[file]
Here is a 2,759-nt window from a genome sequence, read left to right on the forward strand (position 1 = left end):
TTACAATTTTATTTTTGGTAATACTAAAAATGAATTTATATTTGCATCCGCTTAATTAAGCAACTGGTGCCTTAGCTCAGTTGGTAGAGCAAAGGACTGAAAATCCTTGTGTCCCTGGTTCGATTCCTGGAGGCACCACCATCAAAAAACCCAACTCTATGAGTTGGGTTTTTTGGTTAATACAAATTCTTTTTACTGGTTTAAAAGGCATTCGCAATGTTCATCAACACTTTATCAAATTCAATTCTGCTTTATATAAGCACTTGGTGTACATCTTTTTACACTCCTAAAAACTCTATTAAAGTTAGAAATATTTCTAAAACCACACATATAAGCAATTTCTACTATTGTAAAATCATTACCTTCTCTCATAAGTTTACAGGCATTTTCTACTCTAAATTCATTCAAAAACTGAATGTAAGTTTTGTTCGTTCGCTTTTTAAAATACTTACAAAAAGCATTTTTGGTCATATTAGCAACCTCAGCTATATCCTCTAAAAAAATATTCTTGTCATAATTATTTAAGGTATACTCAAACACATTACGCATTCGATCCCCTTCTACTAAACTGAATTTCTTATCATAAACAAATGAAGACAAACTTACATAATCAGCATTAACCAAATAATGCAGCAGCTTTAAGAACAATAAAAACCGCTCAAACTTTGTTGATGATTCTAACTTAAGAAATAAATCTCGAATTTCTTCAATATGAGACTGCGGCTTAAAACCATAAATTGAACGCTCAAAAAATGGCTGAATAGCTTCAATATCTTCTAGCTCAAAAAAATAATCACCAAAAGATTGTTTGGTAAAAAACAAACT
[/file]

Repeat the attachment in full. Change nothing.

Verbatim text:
Here is a 2,759-nt window from a genome sequence, read left to right on the forward strand (position 1 = left end):
TTACAATTTTATTTTTGGTAATACTAAAAATGAATTTATATTTGCATCCGCTTAATTAAGCAACTGGTGCCTTAGCTCAGTTGGTAGAGCAAAGGACTGAAAATCCTTGTGTCCCTGGTTCGATTCCTGGAGGCACCACCATCAAAAAACCCAACTCTATGAGTTGGGTTTTTTGGTTAATACAAATTCTTTTTACTGGTTTAAAAGGCATTCGCAATGTTCATCAACACTTTATCAAATTCAATTCTGCTTTATATAAGCACTTGGTGTACATCTTTTTACACTCCTAAAAACTCTATTAAAGTTAGAAATATTTCTAAAACCACACATATAAGCAATTTCTACTATTGTAAAATCATTACCTTCTCTCATAAGTTTACAGGCATTTTCTACTCTAAATTCATTCAAAAACTGAATGTAAGTTTTGTTCGTTCGCTTTTTAAAATACTTACAAAAAGCATTTTTGGTCATATTAGCAACCTCAGCTATATCCTCTAAAAAAATATTCTTGTCATAATTATTTAAGGTATACTCAAACACATTACGCATTCGATCCCCTTCTACTAAACTGAATTTCTTATCATAAACAAATGAAGACAAACTTACATAATCAGCATTAACCAAATAATGCAGCAGCTTTAAGAACAATAAAAACCGCTCAAACTTTGTTGATGATTCTAACTTAAGAAATAAATCTCGAATTTCTTCAATATGAGACTGCGGCTTAAAACCATAAATTGAACGCTCAAAAAATGGCTGAATAGCTTCAATATCTTCTAGCTCAAAAAAATAATCACCAAAAGATTGTTTGGTAAAAAACAAACT